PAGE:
John Gruber weighs in (all the way in, complete with link to Think Critical) again on the smaller iPad rumor. He’s right that it should be more appropriately rounded to 8 inches rather than 7 and that the device—as anyone with real connections has described it—scales with the dimensions of the iPad and not the iPod.
My point was mainly about the marketing hole that this device could fill. For quite a while, the traditional, non-touch iPod’s place in Apple’s marketing has been essentially vacant (and maybe that’s an argument to go with iPad branding instead).
Here’s what Gruber says about marketing:
Marketing-wise, who knows what Apple would call it. I don’t think they’d use the “iPod” brand instead of the “iPad” brand, but anything is possible when it comes to Apple and naming products. But in terms of understanding what it is, if it ships, it’s an iPad, about two inches smaller diagonally.
iPod was always about music. “A thousand songs in your pocket.” But the iPod Touch is a different story. The marketing message behind it has, for almost the entire life of the product, been about playing games. Right now, Apple is selling the iPad hard as a productivity tool capable of replacing a computer for some people in some cases. Will a small iPad be as useful for content creation as the current one? Maybe. However, considering that this device is likely to be perceived as being in the same category as the Kindle Fire and Google Nexus 7, it might be that Apple will “borrow” the marketing from the iPod Touch, focusing on how well the device will play games and also the increasingly large library of iOS games.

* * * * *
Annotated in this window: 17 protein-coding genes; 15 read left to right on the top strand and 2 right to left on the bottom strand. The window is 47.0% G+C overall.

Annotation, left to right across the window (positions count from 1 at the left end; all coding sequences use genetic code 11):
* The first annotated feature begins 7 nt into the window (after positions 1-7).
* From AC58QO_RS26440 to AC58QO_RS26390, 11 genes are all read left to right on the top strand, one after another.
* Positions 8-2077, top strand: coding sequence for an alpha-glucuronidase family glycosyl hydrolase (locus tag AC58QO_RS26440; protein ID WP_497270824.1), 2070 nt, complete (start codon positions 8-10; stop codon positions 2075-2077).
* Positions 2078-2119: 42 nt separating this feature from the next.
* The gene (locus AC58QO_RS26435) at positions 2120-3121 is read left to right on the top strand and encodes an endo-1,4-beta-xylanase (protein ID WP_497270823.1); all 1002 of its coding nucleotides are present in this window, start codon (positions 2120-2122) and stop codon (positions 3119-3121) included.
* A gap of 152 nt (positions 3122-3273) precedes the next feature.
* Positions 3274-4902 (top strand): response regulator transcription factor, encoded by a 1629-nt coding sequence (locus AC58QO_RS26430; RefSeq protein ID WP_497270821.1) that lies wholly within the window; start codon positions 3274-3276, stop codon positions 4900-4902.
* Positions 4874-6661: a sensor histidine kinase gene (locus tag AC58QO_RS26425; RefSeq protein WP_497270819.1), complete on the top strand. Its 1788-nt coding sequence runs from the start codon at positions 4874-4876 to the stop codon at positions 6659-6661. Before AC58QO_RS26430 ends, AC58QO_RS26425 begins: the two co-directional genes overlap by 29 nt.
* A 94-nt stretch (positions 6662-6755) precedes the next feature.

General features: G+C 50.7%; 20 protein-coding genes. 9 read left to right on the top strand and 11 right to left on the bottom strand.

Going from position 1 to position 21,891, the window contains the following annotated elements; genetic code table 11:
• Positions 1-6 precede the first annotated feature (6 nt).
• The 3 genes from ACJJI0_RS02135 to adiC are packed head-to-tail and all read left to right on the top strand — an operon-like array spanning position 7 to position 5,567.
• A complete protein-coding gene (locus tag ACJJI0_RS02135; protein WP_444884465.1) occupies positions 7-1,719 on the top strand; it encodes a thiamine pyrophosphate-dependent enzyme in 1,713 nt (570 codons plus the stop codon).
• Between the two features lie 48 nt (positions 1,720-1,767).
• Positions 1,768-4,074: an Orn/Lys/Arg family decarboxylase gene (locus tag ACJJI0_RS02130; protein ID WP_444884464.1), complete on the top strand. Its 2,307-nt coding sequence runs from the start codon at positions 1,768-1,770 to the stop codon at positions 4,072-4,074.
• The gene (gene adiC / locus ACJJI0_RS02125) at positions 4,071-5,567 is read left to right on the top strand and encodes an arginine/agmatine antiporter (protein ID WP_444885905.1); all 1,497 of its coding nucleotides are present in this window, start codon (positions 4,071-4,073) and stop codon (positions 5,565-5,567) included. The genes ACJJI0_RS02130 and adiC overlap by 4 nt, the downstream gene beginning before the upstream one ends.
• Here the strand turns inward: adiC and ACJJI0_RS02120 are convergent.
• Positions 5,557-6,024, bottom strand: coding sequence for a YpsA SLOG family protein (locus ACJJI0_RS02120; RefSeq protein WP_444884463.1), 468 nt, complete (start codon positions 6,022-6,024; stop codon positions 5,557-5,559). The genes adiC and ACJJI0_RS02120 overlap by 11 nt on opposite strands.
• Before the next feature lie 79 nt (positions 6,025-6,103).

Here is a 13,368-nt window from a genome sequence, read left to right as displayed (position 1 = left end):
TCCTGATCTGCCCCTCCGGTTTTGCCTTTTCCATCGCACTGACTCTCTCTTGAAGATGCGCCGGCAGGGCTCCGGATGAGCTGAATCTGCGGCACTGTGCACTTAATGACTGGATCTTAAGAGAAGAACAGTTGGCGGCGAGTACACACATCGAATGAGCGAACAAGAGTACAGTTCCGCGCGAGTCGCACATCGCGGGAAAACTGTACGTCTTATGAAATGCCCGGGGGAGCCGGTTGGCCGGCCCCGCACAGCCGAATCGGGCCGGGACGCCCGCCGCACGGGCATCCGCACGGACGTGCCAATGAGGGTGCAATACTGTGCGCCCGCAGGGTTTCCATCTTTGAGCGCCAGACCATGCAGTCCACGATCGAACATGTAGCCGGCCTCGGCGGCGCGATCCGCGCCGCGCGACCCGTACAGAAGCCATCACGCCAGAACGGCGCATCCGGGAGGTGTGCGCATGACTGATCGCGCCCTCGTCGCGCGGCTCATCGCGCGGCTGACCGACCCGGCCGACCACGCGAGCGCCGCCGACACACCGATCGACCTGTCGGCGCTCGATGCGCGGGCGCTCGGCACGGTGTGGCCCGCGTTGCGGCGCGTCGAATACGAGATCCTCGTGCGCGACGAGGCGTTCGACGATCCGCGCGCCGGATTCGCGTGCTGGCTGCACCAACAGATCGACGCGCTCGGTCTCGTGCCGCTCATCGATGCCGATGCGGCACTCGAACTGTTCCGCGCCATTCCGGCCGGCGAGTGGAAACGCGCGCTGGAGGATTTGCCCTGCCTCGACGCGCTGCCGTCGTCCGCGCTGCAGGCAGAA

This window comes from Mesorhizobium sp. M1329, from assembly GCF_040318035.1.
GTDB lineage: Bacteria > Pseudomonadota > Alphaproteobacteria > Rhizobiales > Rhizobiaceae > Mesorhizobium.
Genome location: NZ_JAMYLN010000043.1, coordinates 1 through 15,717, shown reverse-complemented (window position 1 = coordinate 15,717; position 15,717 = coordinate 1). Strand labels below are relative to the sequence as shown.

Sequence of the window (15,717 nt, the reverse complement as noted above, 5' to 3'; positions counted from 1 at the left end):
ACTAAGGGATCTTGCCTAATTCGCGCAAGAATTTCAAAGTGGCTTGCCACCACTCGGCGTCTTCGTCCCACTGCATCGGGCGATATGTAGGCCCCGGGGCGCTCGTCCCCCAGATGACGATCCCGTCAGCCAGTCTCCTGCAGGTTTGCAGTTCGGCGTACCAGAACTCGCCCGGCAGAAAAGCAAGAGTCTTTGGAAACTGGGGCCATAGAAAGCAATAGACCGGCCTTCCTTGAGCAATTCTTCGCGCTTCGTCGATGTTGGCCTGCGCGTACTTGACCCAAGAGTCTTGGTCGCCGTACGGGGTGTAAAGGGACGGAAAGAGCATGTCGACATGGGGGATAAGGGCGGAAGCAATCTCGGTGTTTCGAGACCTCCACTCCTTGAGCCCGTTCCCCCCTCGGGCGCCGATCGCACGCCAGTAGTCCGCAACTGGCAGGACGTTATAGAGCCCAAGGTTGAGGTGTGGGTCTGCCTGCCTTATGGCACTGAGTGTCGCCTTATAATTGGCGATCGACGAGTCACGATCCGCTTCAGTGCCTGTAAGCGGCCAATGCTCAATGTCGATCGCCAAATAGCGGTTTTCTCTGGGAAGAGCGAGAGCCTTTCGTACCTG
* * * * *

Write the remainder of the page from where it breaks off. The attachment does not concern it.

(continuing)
Then there is the issue of price. Right now, the iPod Touch is the cheapest way into iOS (though the 3GS is free up front, we all know it’s not really free). In my experience as a high school teacher, the Touch is also the iOS device teenagers are most likely to have (that data plan is still a deal-breaker for parents, though I see more and more smartphones all the time).
Here’s why I think Apple could sell it for $199. If Google can sell the 1280 × 800 pixel Nexus 7 for $199 and break even on it, I think Apple could produce a 1024 × 768 7.85-inch iPad for a break-even price of, say, $150. Charge $199 and that’s a decent (but, admittedly, low by Apple’s astounding standards) 25 percent margin.
If Apple does hit this price point, the iPod Mini vs. iPod-style battle happens not between this new smaller iPad and the original, but between the small iPad and the iPod Touch. At $199, the number of people who will choose the iPod gets pretty small. So if Apple intends to do what it has demonstrated in the past: cannibalize a product of its own with something new—as 3.5 inch iOS devices did to the traditional iPod—it stands to reason that it might intentionally cannibalize the iPod Touch.
Now imagine the iPod Touch goes away. iOS devices at 3.5 are now all carrier-subsidized and tied to the subscription model which pays Apple a percentage throughout the contract life. The lowest margin device, the Touch, is gone, replaced by the not-so-high-as-usual, but still pretty good 25% of the new smaller iPad.
Even if it doesn’t replace it in name, it is hard to see this small iPad doing anything other than taking the psychological and financial place of the current iPod Touch.